Many private renters live in shared housing to reduce costs, in part because of housing benefit rules. In 2012 the Coalition government expanded the Shared Accommodation Rate age range from 25 to 35, meaning that housing benefit recipients under the age of 36 would only be entitled to financial support to rent a room in a shared home, and not a home of their own. Those living in shared housing face difficulties in successfully self-isolating, while also experiencing reduced privacy and more difficult conditions for working from home. Some positive news for private renters however is that accommodation previously listed on short-term letting websites such as Airbnb are returning to long-term let as tourism reduces[xvii], potentially putting downward pressure on rents.

Children are an often-forgotten group when it comes to discussions around housing, perhaps given their perceived detachment from housing issues. However, housing is central to children’s health and well-being[xviii]. A previous SMF blog[xix] has highlighted the risk of school closures widening educational inequalities, in part because of housing inequalities. Homes are children’s new learning environments, and not all children will live in homes where they have the space, privacy, and quiet to do schoolwork. Many will now be spending more time in poor-quality homes, exposed to the health risks these cause, with parents trying to meet housing costs at a time of significant financial uncertainty, which is linked to changes in parental behaviours and strained familial relationships[xx].

It is worth remembering that the challenges brought on by COVID-19 are being faced by many people in addition to existing housing challenges. Disabled people face significant challenges finding suitable housing in the current housing market[xxi]. Racism persists, limiting the housing options of people from ethnic minorities[xxii], and racist incidents associated with COVID-19 have also been reported[xxiii]. People in receipt of social security have increasingly found it difficult to find private[xxiv] and social landlords[xxv] that will rent to them, as well as experiencing affordability, quality, and security issues. COVID-19 is exacerbating the challenges faced by many people navigating the housing market. The lockdown will also confine people to homes where they experience abuse, and there are concerns, with increasing supporting evidence, that domestic abuse will increase during the lockdown[xxvi], particularly affecting women and children[xxvii].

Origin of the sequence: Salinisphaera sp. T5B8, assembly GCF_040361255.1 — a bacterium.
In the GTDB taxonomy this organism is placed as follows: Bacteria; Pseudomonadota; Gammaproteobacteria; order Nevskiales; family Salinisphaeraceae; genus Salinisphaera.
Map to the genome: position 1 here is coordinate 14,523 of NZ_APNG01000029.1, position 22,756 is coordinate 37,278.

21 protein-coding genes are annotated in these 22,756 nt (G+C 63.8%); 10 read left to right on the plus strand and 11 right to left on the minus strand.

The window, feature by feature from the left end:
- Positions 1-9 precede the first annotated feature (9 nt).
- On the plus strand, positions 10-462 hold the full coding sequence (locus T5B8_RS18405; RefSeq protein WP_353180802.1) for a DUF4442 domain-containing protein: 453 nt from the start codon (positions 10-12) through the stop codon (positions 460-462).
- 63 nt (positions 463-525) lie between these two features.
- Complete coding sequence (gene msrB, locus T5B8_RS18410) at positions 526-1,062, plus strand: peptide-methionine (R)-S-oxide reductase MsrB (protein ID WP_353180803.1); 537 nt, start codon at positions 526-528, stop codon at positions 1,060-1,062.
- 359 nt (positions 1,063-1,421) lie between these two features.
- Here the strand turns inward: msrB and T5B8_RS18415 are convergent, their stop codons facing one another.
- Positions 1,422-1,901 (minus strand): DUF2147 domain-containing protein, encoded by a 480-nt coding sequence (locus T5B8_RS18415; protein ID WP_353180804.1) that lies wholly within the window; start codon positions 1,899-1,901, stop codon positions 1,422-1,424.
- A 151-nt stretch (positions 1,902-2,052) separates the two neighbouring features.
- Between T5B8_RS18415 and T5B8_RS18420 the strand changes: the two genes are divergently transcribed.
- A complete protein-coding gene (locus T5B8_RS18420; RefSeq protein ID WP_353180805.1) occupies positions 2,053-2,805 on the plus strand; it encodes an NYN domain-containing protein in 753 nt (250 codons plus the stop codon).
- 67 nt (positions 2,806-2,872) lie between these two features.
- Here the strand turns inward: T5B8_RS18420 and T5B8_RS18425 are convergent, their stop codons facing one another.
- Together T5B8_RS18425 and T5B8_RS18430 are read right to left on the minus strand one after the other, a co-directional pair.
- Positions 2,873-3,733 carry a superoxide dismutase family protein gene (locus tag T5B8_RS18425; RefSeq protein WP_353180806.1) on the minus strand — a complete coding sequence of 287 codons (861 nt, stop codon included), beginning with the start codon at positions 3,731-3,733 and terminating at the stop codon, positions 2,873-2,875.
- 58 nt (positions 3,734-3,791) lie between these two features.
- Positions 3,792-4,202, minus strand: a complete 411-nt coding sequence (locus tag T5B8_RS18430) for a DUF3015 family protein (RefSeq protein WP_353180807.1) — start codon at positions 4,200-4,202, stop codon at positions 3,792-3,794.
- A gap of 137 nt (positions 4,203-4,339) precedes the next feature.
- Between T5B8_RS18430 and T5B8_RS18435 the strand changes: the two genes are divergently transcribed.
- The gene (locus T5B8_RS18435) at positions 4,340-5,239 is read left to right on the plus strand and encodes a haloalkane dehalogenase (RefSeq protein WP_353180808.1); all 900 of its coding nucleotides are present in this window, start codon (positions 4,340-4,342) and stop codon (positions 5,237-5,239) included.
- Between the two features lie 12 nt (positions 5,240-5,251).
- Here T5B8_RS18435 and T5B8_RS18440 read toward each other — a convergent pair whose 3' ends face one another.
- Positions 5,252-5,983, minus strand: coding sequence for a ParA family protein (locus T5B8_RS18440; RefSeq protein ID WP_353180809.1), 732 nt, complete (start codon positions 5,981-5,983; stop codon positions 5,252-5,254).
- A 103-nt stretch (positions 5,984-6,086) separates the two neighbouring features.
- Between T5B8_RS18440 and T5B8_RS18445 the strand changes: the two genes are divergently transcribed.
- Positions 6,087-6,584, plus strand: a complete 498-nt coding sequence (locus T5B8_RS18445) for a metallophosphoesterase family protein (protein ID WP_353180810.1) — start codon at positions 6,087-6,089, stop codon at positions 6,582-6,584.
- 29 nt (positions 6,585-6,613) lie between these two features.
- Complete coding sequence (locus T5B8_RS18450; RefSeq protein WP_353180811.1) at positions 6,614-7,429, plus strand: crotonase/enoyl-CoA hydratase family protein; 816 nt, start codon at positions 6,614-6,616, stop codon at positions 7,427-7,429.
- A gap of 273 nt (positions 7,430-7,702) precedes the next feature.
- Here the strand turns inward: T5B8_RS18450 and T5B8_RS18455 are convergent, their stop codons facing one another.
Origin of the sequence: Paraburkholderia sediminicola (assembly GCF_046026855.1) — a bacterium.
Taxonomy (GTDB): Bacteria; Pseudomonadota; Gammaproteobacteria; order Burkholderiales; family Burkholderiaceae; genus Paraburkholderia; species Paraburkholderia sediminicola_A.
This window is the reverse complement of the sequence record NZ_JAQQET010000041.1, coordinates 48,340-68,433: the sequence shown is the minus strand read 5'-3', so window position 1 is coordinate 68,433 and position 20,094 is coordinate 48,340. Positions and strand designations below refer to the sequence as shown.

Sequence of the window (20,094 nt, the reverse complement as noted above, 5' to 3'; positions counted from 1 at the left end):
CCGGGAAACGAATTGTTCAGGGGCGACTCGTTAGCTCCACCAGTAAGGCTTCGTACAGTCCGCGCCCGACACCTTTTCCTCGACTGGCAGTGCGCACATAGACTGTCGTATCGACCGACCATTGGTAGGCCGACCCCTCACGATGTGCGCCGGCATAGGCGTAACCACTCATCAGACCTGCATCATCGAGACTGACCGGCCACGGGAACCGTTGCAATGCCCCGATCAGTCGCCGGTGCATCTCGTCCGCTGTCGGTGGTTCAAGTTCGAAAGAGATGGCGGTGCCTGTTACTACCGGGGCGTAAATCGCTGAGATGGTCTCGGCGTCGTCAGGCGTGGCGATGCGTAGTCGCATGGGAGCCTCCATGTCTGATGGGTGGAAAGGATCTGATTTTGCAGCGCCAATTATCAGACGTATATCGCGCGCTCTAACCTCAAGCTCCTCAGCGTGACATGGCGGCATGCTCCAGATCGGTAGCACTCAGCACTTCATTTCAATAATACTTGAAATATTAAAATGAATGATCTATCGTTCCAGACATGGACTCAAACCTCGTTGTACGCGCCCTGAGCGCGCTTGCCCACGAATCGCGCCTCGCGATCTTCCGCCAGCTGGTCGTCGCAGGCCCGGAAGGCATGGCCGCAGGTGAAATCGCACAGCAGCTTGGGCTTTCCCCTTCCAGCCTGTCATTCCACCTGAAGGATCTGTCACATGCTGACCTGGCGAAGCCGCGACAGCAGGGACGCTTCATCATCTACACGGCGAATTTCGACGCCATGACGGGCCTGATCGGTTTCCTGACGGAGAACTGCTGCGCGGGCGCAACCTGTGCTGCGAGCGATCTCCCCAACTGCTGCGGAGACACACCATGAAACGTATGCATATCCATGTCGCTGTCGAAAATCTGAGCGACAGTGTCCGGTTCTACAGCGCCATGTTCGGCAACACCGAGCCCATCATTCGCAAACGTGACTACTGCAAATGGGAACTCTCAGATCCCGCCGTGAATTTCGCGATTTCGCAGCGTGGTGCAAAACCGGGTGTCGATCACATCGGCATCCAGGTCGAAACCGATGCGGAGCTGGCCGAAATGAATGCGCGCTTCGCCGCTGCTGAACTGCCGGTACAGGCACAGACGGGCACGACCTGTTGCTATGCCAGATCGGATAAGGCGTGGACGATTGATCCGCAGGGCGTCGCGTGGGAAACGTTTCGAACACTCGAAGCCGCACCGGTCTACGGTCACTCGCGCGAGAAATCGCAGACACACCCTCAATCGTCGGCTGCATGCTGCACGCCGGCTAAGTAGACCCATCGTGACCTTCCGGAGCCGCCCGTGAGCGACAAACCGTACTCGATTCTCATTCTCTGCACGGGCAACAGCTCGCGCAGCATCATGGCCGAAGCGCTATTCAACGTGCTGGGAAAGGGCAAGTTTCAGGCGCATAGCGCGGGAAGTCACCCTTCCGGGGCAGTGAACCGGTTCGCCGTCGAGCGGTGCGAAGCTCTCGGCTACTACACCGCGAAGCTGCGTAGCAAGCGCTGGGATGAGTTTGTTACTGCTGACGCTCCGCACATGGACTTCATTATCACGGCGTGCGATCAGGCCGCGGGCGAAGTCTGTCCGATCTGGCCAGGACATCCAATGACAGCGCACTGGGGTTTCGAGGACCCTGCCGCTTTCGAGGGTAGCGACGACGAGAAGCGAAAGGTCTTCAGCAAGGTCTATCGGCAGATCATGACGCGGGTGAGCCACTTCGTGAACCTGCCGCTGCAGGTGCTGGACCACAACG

What policymakers need to think about in the long term

Policy responses to the COVID-19 pandemic have thus far been necessarily short-term. While short-term help is clearly needed, COVID-19 provides an opportunity to rethink the direction of our social policies over the longer-term. COVID-19 has demonstrated that problematic gaps in the social safety net can quickly become catastrophic when the system comes under pressure. The following are longer-term recommendations that can ensure a more robust housing safety net.


  1. Expand social housing so that last resort and temporary measures are no longer regularly used for housing homeless households. This should take the form of rented, rather than shared ownership, homes at social rents linked to incomes rather than ‘affordable’ rents linked to the housing market. Social housing provides higher quality, more secure, and more affordable housing for renters than the private sector, protecting renters from the negative health impacts of these problems. Increased social housing also has the potential to reduce government expenditure on housing benefit (calculated using the Local Housing Allowance) and alleviate pressure on the private rented sector, giving renters more choice in where they live.

  2. Raise the Local Housing Allowance. The recent increase is welcome but should go further: to at least the median local area rent (the level at which it was previously set) with no delay in payment from the time of a claim, reducing the risk of housing arrears. Remove the Bedroom Tax/Spare-Room Subsidy and Shared Accommodation Rate. Reassure landlords that administrative errors or delays will not leave them out of pocket, reducing the challenge faced by recipients in finding landlords willing to let to them. Return Support for Mortgage Interest to a payment rather than a loan for owner-occupiers.

  3. Protect and improve housing quality and space standards. This will mean rethinking approaches to tackling perceived problems with housing supply shortages, such as permitted developments which allow the conversion of properties to residential use without planning permission and have led to “rabbit-hutch homes”[xxviii], some without windows[xxix].

  4. Adequately fund Local Authorities so that they can enforce rules designed to protect private renters from poor quality accommodation and unfair treatment, as well as maintain social rented homes for which they are responsible. Support Local Authority landlord licensing schemes[xxx].

The views expressed here are those of the author. The SMF’s Ask the Expert series is kindly sponsored by UKRI
















[xv] “for a dwelling to be considered ‘decent’ it must:

– meet the statutory minimum standard for housing under the HHSRS. Homes with a Category 1 hazard under the HHSRS are considered non-decent

– be in a reasonable state of repair

– have reasonably modern facilities and services

– provide a reasonable degree of thermal comfort” see